May 19, 2015 · 2 minutes

Apple isn't going to release a television set any time soon.

The Wall Street Journal reports that Apple worked on a television set for almost a decade before it decided "more than a year ago" that its proposed features weren't "compelling enough to enter the highly competitive television market."

Carl Icahn still believes Apple will release a television set -- and a car -- in the coming years. But even Gene Munster, the Piper Jaffray analyst who has said an Apple television set was imminent for years, seems to have thrown in the towel.

That's probably for the best. While Apple could still release a television set in the future, for now it seems to have renewed its focus on its set-top box, which will reportedly receive a pretty substantial upgrade at Apple's WWDC in June.

It makes more sense for Apple to create something that plugs into consumers' existing television sets than it does for the company to release a television set that will have to compete with "good enough" and premium products alike.

Apple doesn't enter commoditized markets. It allows other companies to fumble with new product categories -- smartphones, tablets, smartwatches -- and then releases a product of its own when it believes the timing is right.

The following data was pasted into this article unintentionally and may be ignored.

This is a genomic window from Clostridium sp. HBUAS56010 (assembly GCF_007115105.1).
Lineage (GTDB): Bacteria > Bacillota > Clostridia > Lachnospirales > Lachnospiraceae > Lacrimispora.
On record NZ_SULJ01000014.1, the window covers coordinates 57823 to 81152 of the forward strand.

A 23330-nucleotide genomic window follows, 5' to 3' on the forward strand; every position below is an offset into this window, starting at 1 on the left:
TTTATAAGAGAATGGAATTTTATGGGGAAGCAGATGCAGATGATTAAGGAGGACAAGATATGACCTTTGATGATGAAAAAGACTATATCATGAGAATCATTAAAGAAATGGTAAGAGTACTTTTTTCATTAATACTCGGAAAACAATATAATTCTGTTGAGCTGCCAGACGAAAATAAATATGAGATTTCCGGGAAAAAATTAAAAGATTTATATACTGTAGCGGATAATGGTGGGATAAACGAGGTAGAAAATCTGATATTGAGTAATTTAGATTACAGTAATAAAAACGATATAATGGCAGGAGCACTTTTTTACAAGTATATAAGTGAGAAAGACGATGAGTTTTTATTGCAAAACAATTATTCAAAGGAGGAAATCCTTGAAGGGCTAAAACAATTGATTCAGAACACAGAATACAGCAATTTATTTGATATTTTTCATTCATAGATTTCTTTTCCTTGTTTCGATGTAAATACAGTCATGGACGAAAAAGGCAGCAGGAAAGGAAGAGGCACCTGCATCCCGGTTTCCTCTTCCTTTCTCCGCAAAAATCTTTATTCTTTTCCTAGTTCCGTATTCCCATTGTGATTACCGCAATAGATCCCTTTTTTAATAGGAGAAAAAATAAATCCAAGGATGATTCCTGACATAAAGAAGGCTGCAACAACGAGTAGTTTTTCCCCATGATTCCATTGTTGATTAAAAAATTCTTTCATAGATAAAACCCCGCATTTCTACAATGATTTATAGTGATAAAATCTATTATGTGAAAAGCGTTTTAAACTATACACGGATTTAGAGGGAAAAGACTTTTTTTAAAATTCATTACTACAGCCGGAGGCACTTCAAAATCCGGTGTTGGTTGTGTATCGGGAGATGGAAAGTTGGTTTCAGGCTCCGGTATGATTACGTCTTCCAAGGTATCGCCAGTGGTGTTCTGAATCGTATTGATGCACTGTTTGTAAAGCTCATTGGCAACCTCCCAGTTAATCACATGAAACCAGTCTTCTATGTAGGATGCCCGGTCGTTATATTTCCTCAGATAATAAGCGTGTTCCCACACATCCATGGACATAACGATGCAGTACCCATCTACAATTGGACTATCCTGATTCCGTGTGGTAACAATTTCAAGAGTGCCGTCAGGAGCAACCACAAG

Are those categories eventually commoditized? Yep. There are good phones that cost less than $300 without a contract. Tablets are getting cheaper and cheaper. Smartwatches will eventually fall in price, too, assuming anybody buys them.

But, at least when Apple enters these markets, they aren't yet dominated by mostly-interchangeable products that compete more on price than features. Yet in many ways that's exactly where the television set market finds itself today.

Set-top boxes are different. You probably don't want to buy a knock-off product, if only because generic device-makers often ship products with nigh-unusable software. Higher-end devices also have access to exclusive streaming services.

Apple can't make the world's best television set and expect a good return on its investment. Consumers are too used to buying relatively cheap products that are good enough to sit in their living rooms and watch "Friends" re-runs on. Instead Apple can make and profit off the best set-top box to plug into those cheap TVs.

There might not ever be an Apple TV like the one Icahn and Munster expect. But I suspect most consumers, and Apple, will be okay with the next best thing.

[illustration by Brad Jonas]